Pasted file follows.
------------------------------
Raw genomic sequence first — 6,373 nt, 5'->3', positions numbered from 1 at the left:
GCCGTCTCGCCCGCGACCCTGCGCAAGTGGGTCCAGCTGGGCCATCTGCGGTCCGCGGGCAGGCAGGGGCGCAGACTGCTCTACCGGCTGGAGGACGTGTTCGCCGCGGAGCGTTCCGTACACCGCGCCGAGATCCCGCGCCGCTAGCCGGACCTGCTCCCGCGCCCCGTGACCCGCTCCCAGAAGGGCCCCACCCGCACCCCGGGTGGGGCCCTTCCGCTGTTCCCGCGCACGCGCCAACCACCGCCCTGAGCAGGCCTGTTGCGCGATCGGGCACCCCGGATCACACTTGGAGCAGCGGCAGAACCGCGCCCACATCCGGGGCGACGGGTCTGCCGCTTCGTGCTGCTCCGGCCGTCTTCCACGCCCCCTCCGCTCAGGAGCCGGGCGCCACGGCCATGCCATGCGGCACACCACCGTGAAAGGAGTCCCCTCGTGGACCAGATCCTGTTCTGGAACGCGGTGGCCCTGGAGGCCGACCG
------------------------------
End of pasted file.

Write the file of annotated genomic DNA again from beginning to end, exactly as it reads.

Raw genomic sequence first — 6,373 nt, 5'->3', positions numbered from 1 at the left:
GCCGTCTCGCCCGCGACCCTGCGCAAGTGGGTCCAGCTGGGCCATCTGCGGTCCGCGGGCAGGCAGGGGCGCAGACTGCTCTACCGGCTGGAGGACGTGTTCGCCGCGGAGCGTTCCGTACACCGCGCCGAGATCCCGCGCCGCTAGCCGGACCTGCTCCCGCGCCCCGTGACCCGCTCCCAGAAGGGCCCCACCCGCACCCCGGGTGGGGCCCTTCCGCTGTTCCCGCGCACGCGCCAACCACCGCCCTGAGCAGGCCTGTTGCGCGATCGGGCACCCCGGATCACACTTGGAGCAGCGGCAGAACCGCGCCCACATCCGGGGCGACGGGTCTGCCGCTTCGTGCTGCTCCGGCCGTCTTCCACGCCCCCTCCGCTCAGGAGCCGGGCGCCACGGCCATGCCATGCGGCACACCACCGTGAAAGGAGTCCCCTCGTGGACCAGATCCTGTTCTGGAACGCGGTGGCCCTGGAGGCCGACCG